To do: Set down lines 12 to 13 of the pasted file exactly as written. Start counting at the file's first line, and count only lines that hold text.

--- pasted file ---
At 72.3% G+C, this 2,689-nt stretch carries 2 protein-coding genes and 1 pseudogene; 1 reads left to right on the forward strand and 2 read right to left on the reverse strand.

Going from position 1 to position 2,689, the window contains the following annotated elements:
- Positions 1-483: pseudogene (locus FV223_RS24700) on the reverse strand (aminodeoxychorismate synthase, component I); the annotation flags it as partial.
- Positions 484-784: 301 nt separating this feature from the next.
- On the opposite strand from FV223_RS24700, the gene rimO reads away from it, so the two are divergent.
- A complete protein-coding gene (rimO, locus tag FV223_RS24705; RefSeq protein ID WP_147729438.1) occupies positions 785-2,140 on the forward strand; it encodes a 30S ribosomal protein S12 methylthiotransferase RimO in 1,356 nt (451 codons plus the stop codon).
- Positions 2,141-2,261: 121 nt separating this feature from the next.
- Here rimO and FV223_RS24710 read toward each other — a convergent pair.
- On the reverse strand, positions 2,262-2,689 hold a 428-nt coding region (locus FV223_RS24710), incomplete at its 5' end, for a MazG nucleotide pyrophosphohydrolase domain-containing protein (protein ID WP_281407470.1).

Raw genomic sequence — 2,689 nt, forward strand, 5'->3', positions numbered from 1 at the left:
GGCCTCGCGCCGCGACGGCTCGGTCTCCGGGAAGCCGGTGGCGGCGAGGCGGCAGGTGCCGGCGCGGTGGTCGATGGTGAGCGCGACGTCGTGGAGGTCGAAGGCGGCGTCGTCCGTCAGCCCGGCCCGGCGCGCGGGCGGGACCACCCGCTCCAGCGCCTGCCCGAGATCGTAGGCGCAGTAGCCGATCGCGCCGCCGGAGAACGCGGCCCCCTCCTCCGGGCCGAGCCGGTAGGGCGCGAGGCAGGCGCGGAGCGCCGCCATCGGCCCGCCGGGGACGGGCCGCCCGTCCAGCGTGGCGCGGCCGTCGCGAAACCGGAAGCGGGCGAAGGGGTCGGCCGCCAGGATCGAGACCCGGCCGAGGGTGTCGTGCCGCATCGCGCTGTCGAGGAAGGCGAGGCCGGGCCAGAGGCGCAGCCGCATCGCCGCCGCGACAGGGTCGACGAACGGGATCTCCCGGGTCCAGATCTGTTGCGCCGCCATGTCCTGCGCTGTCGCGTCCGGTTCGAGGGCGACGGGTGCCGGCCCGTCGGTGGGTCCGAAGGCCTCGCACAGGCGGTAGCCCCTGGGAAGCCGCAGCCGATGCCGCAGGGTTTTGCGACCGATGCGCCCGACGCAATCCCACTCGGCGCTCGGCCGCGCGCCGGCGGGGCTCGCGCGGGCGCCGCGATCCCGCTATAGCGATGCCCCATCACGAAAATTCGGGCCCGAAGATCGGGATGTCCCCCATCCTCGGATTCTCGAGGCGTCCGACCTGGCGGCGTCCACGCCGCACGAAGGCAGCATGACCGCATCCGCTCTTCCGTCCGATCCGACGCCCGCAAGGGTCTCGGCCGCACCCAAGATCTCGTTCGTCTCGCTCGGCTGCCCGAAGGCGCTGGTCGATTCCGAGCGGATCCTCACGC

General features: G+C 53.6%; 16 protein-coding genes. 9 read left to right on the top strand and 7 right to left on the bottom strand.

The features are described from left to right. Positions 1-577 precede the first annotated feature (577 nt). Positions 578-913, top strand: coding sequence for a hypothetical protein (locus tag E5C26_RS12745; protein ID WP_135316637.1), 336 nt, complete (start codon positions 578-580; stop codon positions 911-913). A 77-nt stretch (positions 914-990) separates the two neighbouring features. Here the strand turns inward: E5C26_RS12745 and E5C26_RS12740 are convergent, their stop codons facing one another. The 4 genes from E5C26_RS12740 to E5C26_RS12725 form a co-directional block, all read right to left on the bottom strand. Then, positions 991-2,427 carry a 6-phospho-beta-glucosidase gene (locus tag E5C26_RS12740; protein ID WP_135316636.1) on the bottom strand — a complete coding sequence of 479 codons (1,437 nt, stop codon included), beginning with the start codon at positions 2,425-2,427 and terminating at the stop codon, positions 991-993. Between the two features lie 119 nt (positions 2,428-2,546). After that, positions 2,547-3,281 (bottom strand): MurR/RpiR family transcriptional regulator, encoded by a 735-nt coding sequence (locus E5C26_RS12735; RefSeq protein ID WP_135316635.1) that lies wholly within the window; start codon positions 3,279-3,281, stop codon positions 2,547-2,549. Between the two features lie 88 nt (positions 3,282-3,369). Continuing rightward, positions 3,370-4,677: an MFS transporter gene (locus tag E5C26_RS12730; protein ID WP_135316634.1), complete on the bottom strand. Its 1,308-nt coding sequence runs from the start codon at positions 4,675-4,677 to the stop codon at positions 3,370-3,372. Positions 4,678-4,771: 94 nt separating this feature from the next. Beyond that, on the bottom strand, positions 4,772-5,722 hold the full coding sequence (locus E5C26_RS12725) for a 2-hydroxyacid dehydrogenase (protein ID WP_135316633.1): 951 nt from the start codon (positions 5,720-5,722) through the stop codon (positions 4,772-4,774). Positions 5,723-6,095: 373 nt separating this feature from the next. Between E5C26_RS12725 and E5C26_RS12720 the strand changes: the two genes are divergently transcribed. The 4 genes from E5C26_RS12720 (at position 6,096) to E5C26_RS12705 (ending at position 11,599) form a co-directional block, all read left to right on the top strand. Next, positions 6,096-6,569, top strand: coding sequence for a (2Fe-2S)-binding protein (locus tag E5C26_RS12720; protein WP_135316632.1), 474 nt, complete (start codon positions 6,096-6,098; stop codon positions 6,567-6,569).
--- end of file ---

General features: G+C 53.6%; 16 protein-coding genes. 9 read left to right on the top strand and 7 right to left on the bottom strand.

The features are described from left to right. Positions 1-577 precede the first annotated feature (577 nt). Positions 578-913, top strand: coding sequence for a hypothetical protein (locus tag E5C26_RS12745; protein ID WP_135316637.1), 336 nt, complete (start codon positions 578-580; stop codon positions 911-913). A 77-nt stretch (positions 914-990) separates the two neighbouring features. Here the strand turns inward: E5C26_RS12745 and E5C26_RS12740 are convergent, their stop codons facing one another. The 4 genes from E5C26_RS12740 to E5C26_RS12725 form a co-directional block, all read right to left on the bottom strand. Then, positions 991-2,427 carry a 6-phospho-beta-glucosidase gene (locus tag E5C26_RS12740; protein ID WP_135316636.1) on the bottom strand — a complete coding sequence of 479 codons (1,437 nt, stop codon included), beginning with the start codon at positions 2,425-2,427 and terminating at the stop codon, positions 991-993. Between the two features lie 119 nt (positions 2,428-2,546). After that, positions 2,547-3,281 (bottom strand): MurR/RpiR family transcriptional regulator, encoded by a 735-nt coding sequence (locus E5C26_RS12735; RefSeq protein ID WP_135316635.1) that lies wholly within the window; start codon positions 3,279-3,281, stop codon positions 2,547-2,549. Between the two features lie 88 nt (positions 3,282-3,369). Continuing rightward, positions 3,370-4,677: an MFS transporter gene (locus tag E5C26_RS12730; protein ID WP_135316634.1), complete on the bottom strand. Its 1,308-nt coding sequence runs from the start codon at positions 4,675-4,677 to the stop codon at positions 3,370-3,372. Positions 4,678-4,771: 94 nt separating this feature from the next. Beyond that, on the bottom strand, positions 4,772-5,722 hold the full coding sequence (locus E5C26_RS12725) for a 2-hydroxyacid dehydrogenase (protein ID WP_135316633.1): 951 nt from the start codon (positions 5,720-5,722) through the stop codon (positions 4,772-4,774). Positions 5,723-6,095: 373 nt separating this feature from the next. Between E5C26_RS12725 and E5C26_RS12720 the strand changes: the two genes are divergently transcribed. The 4 genes from E5C26_RS12720 (at position 6,096) to E5C26_RS12705 (ending at position 11,599) form a co-directional block, all read left to right on the top strand. Next, positions 6,096-6,569, top strand: coding sequence for a (2Fe-2S)-binding protein (locus tag E5C26_RS12720; protein WP_135316632.1), 474 nt, complete (start codon positions 6,096-6,098; stop codon positions 6,567-6,569).